Vacation rental hosts in San Diego and Airbnb can apply for new licenses required October 3

The City of San Diego officially opens applications for Short-Term Residential Occupancy Licenses — which will be required for short-term rental hosts in 2023 — on October 3.

Earlier in the year, San Diego implemented a new short-term rentals ordinance that provided guidelines for operators of short-term rentals, like Airbnbs and vacation homes.

In addition to requiring short-term rental operators to obtain a license, the ordinance also imposes a citywide cap on the number of licenses issued for whole-home rentals that operate more than 20 days per week. year.

In other words, San Diego limits the number of short-term vacation rentals available in the city and offers licensing on a lottery basis. The requirement for rental companies to have a license comes into force on May 1, 2023.

San Diego Council Member Jennifer Campbell Told the San Diego weather that the new regulations “will put more homes back on the market and give neighborhoods a better quality of life.”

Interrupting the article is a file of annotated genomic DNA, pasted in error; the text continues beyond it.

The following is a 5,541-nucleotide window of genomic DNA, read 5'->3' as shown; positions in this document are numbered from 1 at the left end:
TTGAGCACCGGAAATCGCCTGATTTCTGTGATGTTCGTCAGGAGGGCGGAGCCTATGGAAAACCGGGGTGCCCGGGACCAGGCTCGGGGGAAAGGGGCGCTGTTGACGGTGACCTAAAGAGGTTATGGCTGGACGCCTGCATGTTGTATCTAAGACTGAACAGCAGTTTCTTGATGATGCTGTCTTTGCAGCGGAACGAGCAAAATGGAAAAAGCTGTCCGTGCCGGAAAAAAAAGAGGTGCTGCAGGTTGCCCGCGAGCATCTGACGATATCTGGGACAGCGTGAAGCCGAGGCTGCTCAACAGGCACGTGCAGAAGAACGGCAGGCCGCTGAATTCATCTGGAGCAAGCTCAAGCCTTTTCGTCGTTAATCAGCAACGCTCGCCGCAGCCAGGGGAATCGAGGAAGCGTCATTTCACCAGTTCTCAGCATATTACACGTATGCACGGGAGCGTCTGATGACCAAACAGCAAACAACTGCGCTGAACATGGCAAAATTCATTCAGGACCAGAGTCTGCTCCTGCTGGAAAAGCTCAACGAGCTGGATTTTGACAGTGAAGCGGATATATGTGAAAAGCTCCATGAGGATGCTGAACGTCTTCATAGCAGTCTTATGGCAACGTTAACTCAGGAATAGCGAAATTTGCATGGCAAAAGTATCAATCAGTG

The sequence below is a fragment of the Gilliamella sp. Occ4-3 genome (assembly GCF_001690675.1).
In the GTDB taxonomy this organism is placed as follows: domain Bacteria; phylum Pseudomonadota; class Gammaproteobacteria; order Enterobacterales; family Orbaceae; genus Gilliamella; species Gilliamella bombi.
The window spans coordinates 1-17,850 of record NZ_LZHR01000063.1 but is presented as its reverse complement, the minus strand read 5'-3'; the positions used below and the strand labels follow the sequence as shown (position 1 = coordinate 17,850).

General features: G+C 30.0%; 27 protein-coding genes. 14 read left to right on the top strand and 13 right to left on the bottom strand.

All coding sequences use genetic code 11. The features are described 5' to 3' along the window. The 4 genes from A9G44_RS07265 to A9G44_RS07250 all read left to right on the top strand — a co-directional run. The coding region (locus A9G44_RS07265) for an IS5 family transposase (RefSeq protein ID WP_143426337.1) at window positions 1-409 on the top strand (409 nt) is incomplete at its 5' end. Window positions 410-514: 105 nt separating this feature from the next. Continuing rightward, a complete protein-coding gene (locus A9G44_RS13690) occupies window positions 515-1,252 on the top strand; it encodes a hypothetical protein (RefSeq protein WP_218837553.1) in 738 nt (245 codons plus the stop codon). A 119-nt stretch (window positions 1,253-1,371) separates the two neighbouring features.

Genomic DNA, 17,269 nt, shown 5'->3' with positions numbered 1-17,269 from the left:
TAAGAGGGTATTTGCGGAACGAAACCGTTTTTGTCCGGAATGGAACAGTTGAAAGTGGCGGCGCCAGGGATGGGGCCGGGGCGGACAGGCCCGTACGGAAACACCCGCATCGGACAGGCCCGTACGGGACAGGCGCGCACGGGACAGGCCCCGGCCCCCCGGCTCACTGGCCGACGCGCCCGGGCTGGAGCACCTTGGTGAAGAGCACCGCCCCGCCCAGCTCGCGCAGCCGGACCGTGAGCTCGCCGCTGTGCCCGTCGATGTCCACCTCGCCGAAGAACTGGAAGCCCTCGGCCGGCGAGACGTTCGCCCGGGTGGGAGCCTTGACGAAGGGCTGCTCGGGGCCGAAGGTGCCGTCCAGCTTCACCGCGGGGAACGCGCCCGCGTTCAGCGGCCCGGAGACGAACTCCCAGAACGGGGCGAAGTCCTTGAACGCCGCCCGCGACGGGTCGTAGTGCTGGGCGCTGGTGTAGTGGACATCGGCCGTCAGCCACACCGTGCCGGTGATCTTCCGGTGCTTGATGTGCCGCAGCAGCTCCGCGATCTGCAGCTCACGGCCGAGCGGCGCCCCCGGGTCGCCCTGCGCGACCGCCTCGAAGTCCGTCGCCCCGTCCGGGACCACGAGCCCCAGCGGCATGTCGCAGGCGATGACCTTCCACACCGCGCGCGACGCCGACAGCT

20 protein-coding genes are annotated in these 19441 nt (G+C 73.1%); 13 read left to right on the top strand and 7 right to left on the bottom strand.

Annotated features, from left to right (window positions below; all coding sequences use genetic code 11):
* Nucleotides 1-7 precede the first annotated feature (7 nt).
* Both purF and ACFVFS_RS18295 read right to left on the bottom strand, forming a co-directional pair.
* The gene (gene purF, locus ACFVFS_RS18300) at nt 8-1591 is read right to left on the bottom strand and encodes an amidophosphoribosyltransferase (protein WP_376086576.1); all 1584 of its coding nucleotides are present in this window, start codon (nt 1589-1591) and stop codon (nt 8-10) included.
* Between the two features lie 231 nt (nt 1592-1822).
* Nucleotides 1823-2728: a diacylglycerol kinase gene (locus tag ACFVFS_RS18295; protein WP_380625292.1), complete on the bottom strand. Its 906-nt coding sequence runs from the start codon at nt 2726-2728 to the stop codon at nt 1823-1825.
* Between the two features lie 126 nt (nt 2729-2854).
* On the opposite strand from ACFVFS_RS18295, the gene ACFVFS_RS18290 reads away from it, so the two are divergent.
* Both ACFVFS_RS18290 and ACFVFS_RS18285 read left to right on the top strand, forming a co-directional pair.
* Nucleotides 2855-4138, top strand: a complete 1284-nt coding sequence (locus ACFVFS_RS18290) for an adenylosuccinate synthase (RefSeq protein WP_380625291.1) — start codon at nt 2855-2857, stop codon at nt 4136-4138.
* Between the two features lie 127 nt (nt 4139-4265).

Image of this luxury AirBNB Oceanfront estate in La Jolla courtesy of

Before beginning the application process, rental hosts must have an active Transient Occupancy Tax Certificate and ensure they have paid all business taxes on associated rental units.

There will be four levels of licenses available:

Tier 1 licenses will be for homes rented less than 20 days per year, while Tier 2 is for room rentals in properties where owners or permanent residents also reside.

Tiers 3 and 4, which are for whole-home rentals, are where the caps come into play. San Diego will only license 1% of the city’s total homes, excluding Mission Beach. , which has an exclusion allowing for licenses to represent 30% of dwellings.

The application period for whole-home rentals begins at noon on October 3 and ends at 5 p.m. on November 30. The city will announce the license recipients by December 16, 2022.

About the Author: Mike Peterson is a freelance journalist and writer based in North San Diego County. He has written and worked for a number of local media, including the San Diego Union-Tribunethe North Coast Currentthe Ocean’s Edge Blade, and the Escondido Times-Lawyer.

Banner image of Sunset Pointe luxury vacation rental at Bird Rock courtesy of

Comments are closed.